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It's Only a Movie: Film Review of Kokoro (Freedom)
by Mary Nyiri

Remember when it was an endorsement of a film to advertise “It’s only a movie!”? The tagline was used for the 1972 horror (and horrific) Wes Craven film The Last House on the Left which advertised: To avoid fainting, keep repeating “It’s only a movie…It’s only a movie…” That was a film I wish I had never seen and the tagline was a useful mental exercise which I continued to use for films that push the boundaries of inhumanity; films filled with unimaginable cruelty, depravity and evil. For me, such unforgettable films began with Night of the Living Dead (1968)and include The Exorcist (1973) and end with Se7en (1995). Se7en was the last horror film I knowingly chose to see. Perhaps so because as a practicing lawyer, I took the execution of the lawyer in that film for greed a bit too personally despite the fact the story was not true.

Two films based on true stories reminded me of my old horror film mantra that it’s only movie but with a twist. I chose both films because they were dramas based on fact and the subject matter was of interest. In the film Mao’s Last Dancer, a child of farmers born into Mao Tse-Tung’s China becomes a ballet dancer. The story sounds more like the product of a good imagination. But the film is based on the autobiography of Li Cunxin and watching a young boy grow from an uncomfortable dancer into a breathtaking premier danseur was all the more exciting because this isn’t only a movie – it’s real life! And for me, real life can evoke much more emotion than when it’s only a movie, particularly when experiencing someone living the American dream.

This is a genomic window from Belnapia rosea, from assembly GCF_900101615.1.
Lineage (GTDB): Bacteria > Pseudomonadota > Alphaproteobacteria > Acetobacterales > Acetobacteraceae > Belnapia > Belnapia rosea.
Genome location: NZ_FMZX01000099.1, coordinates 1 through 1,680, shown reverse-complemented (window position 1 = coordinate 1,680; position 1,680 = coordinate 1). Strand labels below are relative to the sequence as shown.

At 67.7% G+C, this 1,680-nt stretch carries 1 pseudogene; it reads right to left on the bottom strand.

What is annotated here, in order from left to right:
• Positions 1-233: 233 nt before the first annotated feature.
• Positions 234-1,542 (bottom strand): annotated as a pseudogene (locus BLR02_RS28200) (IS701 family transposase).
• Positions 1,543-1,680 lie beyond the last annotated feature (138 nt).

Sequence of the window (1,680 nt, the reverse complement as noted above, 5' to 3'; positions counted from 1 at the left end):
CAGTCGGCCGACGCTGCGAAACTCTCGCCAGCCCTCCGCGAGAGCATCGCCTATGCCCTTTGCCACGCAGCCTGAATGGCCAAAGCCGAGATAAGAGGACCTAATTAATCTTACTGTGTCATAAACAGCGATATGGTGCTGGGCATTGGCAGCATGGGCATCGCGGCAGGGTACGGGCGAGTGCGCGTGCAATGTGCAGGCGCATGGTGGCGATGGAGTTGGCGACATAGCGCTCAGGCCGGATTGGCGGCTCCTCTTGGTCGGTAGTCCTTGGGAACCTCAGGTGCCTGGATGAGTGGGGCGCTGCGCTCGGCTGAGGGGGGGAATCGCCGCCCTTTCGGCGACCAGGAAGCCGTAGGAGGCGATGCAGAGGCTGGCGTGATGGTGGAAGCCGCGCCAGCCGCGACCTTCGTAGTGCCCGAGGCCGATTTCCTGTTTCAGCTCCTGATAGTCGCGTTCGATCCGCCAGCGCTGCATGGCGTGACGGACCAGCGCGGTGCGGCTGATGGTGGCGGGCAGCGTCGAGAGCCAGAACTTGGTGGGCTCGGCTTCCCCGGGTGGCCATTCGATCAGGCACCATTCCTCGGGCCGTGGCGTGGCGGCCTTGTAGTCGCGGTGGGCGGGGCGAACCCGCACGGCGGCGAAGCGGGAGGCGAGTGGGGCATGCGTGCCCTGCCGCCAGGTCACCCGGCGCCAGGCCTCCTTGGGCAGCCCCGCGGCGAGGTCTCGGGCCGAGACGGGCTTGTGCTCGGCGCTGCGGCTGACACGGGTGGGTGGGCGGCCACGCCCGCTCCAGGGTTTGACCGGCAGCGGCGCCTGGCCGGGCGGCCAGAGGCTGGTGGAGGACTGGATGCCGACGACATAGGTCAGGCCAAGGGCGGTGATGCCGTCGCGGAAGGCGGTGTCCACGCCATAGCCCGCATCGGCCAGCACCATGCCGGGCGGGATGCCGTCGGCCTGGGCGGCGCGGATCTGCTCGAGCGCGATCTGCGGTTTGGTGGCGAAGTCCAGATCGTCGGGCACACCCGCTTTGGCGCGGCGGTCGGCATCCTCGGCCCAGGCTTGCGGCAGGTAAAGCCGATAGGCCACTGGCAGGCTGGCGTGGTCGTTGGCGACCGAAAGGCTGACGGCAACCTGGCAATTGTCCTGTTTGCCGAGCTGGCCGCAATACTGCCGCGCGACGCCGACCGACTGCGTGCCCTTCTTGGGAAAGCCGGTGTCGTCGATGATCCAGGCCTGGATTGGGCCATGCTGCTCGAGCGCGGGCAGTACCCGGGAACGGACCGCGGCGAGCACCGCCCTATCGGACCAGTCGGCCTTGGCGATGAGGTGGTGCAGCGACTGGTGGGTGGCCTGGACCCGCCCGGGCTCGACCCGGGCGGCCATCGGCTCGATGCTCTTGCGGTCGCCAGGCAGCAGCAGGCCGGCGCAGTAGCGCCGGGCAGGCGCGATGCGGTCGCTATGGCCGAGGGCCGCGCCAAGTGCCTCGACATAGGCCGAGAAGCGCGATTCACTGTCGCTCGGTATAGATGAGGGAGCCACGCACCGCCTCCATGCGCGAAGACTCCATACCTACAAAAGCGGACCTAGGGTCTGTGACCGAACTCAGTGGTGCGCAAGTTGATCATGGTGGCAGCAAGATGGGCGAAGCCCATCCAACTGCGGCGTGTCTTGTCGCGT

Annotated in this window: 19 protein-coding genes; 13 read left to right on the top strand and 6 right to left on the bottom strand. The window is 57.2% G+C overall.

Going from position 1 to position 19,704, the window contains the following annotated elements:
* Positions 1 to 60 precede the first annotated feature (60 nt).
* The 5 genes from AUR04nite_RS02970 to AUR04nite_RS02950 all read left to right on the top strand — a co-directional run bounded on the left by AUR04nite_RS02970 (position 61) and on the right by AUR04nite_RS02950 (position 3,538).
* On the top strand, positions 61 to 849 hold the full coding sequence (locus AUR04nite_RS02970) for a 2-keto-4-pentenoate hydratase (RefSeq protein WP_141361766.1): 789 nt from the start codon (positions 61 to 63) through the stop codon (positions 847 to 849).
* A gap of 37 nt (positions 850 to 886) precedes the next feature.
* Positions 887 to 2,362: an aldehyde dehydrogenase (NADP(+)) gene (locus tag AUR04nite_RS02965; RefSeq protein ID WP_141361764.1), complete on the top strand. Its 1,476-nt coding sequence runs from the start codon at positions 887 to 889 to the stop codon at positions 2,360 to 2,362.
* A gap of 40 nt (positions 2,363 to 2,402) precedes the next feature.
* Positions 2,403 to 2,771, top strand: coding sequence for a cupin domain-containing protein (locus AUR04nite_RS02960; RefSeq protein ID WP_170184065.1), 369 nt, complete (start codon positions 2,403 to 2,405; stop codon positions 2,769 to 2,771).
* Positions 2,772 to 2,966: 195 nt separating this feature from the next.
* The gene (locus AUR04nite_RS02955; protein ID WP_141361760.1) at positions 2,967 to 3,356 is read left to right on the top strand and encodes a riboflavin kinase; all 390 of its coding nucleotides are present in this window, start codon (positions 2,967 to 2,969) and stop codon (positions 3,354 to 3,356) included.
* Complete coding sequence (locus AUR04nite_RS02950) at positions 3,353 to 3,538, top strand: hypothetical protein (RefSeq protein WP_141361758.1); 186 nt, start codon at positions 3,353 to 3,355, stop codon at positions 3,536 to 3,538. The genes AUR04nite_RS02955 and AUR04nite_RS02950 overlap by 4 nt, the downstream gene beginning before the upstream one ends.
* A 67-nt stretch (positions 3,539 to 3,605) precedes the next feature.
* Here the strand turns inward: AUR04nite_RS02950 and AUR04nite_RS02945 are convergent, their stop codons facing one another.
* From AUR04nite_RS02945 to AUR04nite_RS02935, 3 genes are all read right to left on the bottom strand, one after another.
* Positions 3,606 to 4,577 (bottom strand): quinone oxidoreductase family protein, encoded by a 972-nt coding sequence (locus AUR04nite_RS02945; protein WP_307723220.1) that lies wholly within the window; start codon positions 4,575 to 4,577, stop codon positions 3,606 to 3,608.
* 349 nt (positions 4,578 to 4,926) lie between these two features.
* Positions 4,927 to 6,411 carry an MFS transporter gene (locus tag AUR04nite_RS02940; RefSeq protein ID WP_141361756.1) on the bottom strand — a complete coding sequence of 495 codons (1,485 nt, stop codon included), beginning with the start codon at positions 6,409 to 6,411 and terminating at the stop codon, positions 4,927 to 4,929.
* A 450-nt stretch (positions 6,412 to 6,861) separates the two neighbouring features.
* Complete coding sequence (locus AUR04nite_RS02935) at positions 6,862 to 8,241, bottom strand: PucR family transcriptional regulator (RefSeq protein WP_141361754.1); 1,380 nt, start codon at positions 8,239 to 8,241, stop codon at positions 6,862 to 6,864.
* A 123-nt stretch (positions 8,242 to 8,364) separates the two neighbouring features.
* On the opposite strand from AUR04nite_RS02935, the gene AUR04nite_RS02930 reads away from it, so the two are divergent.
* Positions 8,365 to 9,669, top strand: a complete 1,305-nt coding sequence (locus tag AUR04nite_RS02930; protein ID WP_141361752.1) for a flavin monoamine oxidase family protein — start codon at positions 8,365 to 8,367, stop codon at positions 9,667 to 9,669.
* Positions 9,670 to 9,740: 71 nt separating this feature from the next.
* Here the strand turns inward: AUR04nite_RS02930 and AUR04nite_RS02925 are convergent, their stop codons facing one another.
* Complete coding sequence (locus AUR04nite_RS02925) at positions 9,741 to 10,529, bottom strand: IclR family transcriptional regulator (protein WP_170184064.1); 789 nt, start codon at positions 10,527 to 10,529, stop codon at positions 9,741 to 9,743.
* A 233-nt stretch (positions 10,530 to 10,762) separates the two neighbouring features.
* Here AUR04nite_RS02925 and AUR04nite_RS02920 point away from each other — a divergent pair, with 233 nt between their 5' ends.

The second film resonated given the current political climate in France concerning the expulsion of Roma from the country. In August of this year, a crackdown on Roma immigrants was ordered by President Nicolas Sarkozy and he sent scores of Roma back to Romania. The film Kokoro looks at a gypsy family returning to France in 1943 to work in a vineyard. The clothes, the music, and their culture are beautifully depicted and then contrasted with the ugly prejudice and mistreatment they suffered. A look at the past gives more meaning to the present because the story is drawn from real life and a history of abuse that the Roma have endured.

Kokoro (Freedom)
In 1943 during the Second World War, a Gypsy family of twenty men, women and children returned to a French town where they usually stopped for a few months of work in the vineyards. They are no longer welcome as before and there is a new law that prohibits them from being nomadic. Theodore, the town mayor, and Miss Lundi, the local school teacher try to help the family settle but they are all arrested and sent to an internment camp. Theodore gives the gypsies his old family home to live in so that they can be released from the camp. But the gypsies who love their freedom most still suffer prejudice from the locals, find they cannot stay there and try to return to Belgium. While travelling they are arrested again.

This film is based on testimony by historian Jaques Sigot about Taloche. Taloche was interned at Montreuil-Bellay until he was released after buying a small house through a notary. But he could not bear remaining in one place and after taking to the road to return to his country of origin, he was again arrested and then disappeared in Poland.

Director Tony Gatlif whose mother was Roma states: It is important that those who don't know, learn that the Roma were deported in France and in the whole of Europe. It is important that the young come to know the Roma people from the inside. That they learn of the evil laws of 1912 (anthropometric identity cards) against the Tsiganes, and the Vichy laws which forbade nomadism on the national territory: those laws which led them to the Nazi extermination camps or into French camps, from which some did not get out until 1946.”